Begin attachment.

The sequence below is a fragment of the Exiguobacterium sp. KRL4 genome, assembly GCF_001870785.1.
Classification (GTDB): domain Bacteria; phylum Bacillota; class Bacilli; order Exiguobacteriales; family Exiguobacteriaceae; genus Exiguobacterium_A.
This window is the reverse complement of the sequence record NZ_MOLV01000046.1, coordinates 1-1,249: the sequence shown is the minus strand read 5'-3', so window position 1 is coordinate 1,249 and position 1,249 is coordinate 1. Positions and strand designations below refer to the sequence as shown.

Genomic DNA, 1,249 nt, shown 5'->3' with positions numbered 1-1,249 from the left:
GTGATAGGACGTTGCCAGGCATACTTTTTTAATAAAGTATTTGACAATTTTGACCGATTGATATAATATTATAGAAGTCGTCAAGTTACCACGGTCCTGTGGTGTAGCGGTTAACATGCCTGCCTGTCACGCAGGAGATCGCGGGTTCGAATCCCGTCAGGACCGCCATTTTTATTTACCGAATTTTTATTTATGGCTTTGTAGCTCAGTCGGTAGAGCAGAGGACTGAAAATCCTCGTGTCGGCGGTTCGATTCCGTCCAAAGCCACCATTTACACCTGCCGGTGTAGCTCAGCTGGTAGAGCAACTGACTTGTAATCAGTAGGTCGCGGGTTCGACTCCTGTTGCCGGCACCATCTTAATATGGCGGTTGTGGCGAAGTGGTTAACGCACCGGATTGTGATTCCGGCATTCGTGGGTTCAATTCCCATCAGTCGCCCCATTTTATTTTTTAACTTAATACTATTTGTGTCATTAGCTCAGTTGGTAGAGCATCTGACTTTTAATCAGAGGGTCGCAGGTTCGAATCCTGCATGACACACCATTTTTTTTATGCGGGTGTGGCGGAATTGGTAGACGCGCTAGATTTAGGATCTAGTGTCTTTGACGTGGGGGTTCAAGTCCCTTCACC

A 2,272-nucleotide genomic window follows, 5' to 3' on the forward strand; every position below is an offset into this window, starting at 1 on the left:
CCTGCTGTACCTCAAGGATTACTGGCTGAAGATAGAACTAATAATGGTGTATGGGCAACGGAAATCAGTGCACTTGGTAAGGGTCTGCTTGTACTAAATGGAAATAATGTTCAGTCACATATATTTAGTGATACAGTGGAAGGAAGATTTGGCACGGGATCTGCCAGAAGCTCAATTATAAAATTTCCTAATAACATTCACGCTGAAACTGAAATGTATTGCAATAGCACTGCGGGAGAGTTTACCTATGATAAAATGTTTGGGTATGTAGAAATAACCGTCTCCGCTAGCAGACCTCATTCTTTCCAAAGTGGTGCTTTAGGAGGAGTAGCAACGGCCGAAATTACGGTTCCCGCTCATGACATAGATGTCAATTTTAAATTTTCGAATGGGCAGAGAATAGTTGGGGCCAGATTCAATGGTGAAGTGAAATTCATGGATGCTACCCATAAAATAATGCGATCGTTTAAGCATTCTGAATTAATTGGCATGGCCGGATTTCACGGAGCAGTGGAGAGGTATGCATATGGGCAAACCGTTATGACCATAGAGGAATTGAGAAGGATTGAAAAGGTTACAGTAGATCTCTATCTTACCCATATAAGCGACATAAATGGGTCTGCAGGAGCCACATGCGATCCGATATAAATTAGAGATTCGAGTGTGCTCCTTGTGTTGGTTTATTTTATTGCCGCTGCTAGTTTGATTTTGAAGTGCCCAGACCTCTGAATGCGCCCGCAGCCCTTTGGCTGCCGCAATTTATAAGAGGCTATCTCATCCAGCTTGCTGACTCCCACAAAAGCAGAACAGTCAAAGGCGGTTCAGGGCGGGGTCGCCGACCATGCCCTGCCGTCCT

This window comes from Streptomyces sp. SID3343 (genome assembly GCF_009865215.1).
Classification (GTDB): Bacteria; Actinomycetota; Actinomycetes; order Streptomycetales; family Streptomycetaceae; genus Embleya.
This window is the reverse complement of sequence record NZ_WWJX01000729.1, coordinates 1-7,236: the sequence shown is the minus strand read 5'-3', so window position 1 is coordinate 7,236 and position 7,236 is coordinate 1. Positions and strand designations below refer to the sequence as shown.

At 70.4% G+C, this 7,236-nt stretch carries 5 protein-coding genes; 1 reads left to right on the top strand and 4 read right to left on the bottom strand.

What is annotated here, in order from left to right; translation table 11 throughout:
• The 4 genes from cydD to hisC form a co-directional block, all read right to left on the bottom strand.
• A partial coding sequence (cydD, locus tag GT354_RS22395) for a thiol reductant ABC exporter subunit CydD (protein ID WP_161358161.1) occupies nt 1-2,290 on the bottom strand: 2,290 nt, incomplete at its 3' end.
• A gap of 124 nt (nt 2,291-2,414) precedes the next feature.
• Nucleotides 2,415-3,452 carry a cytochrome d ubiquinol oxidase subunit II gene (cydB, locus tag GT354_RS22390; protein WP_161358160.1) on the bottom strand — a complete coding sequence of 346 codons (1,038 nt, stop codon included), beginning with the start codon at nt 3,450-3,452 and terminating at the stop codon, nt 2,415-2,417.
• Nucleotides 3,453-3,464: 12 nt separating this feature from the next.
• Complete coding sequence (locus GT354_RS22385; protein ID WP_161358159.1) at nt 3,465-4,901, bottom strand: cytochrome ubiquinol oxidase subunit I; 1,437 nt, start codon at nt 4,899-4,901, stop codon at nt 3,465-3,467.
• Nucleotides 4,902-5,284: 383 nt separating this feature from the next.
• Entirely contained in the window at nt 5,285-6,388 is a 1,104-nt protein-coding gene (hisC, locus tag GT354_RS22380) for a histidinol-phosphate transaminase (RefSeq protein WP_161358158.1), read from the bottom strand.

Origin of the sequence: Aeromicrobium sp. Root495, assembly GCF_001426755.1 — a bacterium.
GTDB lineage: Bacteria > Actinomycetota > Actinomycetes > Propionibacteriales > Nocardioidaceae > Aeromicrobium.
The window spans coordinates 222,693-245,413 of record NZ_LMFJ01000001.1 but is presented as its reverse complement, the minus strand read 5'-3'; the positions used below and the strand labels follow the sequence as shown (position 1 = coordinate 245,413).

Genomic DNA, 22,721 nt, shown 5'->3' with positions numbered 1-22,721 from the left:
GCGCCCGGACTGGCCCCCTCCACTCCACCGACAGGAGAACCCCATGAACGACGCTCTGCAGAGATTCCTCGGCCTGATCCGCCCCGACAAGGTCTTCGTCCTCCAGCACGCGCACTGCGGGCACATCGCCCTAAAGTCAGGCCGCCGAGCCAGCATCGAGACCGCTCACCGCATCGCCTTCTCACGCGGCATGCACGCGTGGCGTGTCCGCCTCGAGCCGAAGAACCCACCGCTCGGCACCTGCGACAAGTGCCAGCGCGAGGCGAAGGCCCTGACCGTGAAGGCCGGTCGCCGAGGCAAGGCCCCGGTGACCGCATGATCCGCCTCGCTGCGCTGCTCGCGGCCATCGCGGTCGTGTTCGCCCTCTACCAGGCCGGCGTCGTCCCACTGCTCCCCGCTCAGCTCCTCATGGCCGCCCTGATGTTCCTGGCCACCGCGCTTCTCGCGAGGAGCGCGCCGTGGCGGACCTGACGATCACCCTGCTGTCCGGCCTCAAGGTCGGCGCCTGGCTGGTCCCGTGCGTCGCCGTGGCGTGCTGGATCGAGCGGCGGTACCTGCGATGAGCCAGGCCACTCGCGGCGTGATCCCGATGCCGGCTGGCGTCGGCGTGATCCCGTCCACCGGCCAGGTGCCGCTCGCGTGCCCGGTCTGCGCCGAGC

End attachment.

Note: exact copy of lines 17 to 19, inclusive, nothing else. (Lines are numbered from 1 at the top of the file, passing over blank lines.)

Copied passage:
• Nucleotides 3,453-3,464: 12 nt separating this feature from the next.
• Complete coding sequence (locus GT354_RS22385; protein ID WP_161358159.1) at nt 3,465-4,901, bottom strand: cytochrome ubiquinol oxidase subunit I; 1,437 nt, start codon at nt 4,899-4,901, stop codon at nt 3,465-3,467.
• Nucleotides 4,902-5,284: 383 nt separating this feature from the next.